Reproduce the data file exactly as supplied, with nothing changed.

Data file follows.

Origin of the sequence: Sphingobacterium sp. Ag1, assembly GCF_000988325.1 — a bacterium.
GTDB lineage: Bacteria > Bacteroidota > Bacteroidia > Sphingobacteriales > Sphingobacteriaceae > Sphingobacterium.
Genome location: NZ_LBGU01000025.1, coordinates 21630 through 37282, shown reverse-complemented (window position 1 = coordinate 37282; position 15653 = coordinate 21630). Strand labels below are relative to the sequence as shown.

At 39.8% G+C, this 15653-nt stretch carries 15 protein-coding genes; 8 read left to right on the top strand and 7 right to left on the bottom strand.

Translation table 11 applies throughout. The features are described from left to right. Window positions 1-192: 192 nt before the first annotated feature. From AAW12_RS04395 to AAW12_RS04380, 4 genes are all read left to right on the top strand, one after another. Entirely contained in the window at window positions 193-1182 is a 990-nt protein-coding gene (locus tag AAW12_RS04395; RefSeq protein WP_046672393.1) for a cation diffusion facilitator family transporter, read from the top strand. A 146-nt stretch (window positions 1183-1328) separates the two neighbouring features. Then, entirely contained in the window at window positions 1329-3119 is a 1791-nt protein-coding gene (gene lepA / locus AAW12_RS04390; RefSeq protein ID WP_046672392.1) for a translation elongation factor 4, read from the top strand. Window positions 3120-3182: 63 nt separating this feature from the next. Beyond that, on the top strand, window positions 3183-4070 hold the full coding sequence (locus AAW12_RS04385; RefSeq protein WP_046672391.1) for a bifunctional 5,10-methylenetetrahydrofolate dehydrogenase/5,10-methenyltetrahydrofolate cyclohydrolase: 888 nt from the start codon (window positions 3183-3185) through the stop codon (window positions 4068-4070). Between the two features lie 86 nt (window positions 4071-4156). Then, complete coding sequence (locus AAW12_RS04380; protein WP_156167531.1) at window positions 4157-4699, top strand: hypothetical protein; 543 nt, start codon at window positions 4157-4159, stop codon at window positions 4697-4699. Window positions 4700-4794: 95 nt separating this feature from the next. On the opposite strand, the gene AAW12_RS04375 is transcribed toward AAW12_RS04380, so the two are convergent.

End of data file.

Origin of the sequence: Sphingobacterium sp. Ag1, assembly GCF_000988325.1 — a bacterium.
GTDB lineage: Bacteria > Bacteroidota > Bacteroidia > Sphingobacteriales > Sphingobacteriaceae > Sphingobacterium.
Genome location: NZ_LBGU01000025.1, coordinates 21630 through 37282, shown reverse-complemented (window position 1 = coordinate 37282; position 15653 = coordinate 21630). Strand labels below are relative to the sequence as shown.

At 39.8% G+C, this 15653-nt stretch carries 15 protein-coding genes; 8 read left to right on the top strand and 7 right to left on the bottom strand.

Translation table 11 applies throughout. The features are described from left to right. Window positions 1-192: 192 nt before the first annotated feature. From AAW12_RS04395 to AAW12_RS04380, 4 genes are all read left to right on the top strand, one after another. Entirely contained in the window at window positions 193-1182 is a 990-nt protein-coding gene (locus tag AAW12_RS04395; RefSeq protein WP_046672393.1) for a cation diffusion facilitator family transporter, read from the top strand. A 146-nt stretch (window positions 1183-1328) separates the two neighbouring features. Then, entirely contained in the window at window positions 1329-3119 is a 1791-nt protein-coding gene (gene lepA / locus AAW12_RS04390; RefSeq protein ID WP_046672392.1) for a translation elongation factor 4, read from the top strand. Window positions 3120-3182: 63 nt separating this feature from the next. Beyond that, on the top strand, window positions 3183-4070 hold the full coding sequence (locus AAW12_RS04385; RefSeq protein WP_046672391.1) for a bifunctional 5,10-methylenetetrahydrofolate dehydrogenase/5,10-methenyltetrahydrofolate cyclohydrolase: 888 nt from the start codon (window positions 3183-3185) through the stop codon (window positions 4068-4070). Between the two features lie 86 nt (window positions 4071-4156). Then, complete coding sequence (locus AAW12_RS04380; protein WP_156167531.1) at window positions 4157-4699, top strand: hypothetical protein; 543 nt, start codon at window positions 4157-4159, stop codon at window positions 4697-4699. Window positions 4700-4794: 95 nt separating this feature from the next. On the opposite strand, the gene AAW12_RS04375 is transcribed toward AAW12_RS04380, so the two are convergent.